6. Biology, life history and laboratory rearing of Spathius galinae (Hymenoptera: Braconidae), a larval parasitoid of the invasive Emerald Ash Borer (Coleoptera: Buprestidae)

    Technology Transfer Automated Retrieval System (TEKTRAN)

    Spathius galinae Belokobylskij & Strazajac is a recently described parasitoid of the emerald ash borer, Agrilus plannipennis Fairmaire, in the Russian Far East, and is currently being considered for biocontrol introduction in the US. Using A. planipennis larvae reared with freshly cut ash (Fraxinus ...

  7. Effect of Parasitoid: Host Ratio and Parasitoid and Host Group Size on Fitness of Spathius galinae (Hymenoptera: Braconidae), a Parasitoid of Emerald Ash Borer (Coleoptera: Buprestidae): Implications for Mass-Rearing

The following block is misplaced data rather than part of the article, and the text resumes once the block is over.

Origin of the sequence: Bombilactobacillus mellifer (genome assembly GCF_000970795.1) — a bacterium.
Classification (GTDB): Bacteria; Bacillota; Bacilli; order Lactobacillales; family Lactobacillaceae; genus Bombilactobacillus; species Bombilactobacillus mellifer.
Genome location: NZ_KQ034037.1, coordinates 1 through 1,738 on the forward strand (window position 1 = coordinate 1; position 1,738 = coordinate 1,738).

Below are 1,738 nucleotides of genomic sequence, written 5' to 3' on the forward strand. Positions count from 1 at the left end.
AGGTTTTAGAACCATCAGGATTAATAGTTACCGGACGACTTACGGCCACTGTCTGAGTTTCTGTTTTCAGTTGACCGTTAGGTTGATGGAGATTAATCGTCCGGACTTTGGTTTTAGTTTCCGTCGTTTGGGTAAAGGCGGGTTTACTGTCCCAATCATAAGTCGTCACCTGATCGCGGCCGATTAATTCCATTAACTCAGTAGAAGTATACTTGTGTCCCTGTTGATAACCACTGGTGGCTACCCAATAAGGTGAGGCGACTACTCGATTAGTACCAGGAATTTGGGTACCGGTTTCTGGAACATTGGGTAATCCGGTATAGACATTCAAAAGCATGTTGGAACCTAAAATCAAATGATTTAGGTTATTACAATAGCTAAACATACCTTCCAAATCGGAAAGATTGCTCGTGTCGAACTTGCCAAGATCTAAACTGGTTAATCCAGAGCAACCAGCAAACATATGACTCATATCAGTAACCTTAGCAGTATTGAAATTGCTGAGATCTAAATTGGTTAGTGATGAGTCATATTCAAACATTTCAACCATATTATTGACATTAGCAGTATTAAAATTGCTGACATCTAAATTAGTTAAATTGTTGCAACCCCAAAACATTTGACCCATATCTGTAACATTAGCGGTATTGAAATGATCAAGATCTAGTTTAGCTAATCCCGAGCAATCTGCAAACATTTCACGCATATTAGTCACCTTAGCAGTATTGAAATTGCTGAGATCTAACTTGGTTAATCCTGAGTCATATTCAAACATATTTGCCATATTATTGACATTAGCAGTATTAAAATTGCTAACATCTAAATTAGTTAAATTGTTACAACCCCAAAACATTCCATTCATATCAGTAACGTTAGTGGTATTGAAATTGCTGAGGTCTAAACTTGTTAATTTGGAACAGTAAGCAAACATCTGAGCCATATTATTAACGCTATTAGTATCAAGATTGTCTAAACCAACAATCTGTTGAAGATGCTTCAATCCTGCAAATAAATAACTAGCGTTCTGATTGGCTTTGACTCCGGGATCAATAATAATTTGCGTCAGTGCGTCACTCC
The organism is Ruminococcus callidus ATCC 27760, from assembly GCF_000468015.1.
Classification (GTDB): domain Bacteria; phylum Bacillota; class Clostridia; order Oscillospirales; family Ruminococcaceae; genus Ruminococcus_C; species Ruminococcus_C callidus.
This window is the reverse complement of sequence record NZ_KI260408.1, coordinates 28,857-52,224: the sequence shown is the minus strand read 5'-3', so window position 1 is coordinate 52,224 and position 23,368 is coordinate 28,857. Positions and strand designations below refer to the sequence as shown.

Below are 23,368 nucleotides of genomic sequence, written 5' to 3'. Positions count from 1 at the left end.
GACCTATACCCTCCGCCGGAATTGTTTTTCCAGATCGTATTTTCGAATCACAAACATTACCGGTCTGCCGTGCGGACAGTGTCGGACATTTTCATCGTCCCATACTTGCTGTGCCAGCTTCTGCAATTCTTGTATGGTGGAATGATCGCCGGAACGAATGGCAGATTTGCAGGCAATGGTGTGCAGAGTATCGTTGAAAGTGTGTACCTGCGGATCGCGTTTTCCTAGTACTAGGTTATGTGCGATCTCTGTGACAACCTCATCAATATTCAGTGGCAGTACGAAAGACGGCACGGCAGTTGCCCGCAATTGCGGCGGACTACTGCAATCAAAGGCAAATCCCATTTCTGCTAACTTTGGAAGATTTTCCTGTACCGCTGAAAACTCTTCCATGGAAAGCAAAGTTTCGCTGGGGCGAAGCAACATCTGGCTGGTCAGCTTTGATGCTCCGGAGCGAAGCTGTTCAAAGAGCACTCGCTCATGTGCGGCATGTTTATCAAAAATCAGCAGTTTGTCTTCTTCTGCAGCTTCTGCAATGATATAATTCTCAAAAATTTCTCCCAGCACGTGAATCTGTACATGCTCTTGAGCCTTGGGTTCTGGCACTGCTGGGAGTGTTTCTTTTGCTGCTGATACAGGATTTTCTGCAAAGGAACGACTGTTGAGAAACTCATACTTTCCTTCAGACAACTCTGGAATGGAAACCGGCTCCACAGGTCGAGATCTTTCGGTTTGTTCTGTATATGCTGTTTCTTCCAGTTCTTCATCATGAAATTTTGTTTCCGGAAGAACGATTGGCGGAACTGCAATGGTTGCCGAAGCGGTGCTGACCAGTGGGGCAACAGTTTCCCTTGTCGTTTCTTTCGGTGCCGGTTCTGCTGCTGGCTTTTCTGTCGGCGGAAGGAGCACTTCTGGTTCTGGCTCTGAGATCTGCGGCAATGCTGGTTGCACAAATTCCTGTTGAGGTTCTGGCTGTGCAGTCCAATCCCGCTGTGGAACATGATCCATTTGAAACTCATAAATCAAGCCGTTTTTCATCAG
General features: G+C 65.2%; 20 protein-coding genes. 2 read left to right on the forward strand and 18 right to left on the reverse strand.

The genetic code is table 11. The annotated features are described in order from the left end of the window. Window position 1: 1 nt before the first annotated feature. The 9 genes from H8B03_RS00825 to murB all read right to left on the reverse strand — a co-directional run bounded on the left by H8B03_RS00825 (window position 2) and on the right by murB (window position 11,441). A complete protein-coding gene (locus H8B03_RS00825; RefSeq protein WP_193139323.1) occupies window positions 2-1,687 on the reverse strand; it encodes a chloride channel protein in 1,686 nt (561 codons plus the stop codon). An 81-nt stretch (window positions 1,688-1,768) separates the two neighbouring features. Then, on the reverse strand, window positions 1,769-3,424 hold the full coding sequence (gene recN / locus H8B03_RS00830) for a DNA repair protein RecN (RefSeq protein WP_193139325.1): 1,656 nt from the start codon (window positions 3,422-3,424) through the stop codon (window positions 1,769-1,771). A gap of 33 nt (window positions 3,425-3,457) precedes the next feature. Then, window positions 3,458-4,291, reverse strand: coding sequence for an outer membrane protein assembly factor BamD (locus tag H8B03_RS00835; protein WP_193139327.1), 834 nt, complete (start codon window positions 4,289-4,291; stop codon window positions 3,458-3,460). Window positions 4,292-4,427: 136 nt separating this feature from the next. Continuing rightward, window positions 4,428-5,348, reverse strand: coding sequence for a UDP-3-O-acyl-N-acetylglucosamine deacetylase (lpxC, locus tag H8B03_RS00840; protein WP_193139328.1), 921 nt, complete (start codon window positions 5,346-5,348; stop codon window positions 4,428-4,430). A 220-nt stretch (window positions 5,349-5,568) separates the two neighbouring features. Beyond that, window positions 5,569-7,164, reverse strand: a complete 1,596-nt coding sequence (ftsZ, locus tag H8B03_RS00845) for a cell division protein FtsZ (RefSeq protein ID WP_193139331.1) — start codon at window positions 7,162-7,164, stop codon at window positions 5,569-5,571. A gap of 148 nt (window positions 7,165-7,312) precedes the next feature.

Technology Transfer Automated Retrieval System (TEKTRAN)

    Producing insect natural enemies in laboratories or insectaries for biological pest control is often expensive, and developing cost-effective rearing techniques is a goal of many biological control programs. Spathius galinae Belokobylskij and Strazenac (Hymenoptera: Braconidae), a recently described...

  8. Toxicity of geraniol solution in vitro to the poultry red mite, Dermanyssus galinae.

    PubMed

    George, D R; Biron, J M; Jolly, G; Duvallet, G; Sparagano, O A E

    2009-12-01

    Geraniol is a bioactive component found in Palmarosa essential oil which has previously demonstrated good repellence to cattle ticks, mosquitoes and sand flies. The toxicity of geraniol to Dermanyssus gallinae, the most economically deleterious ectoparasite of laying hens in Europe, was studied in vitro in the laboratory. Exposure of D. gallinae to 0.5, 1 and 2% concentrations of geraniol (equating approximately to 0.02, 0.04 and 0.07 mg/cm2 geraniol, respectively) over a period of 24 hours resulted in 100% mortality of D. gallinae at all doses used. PMID:20092065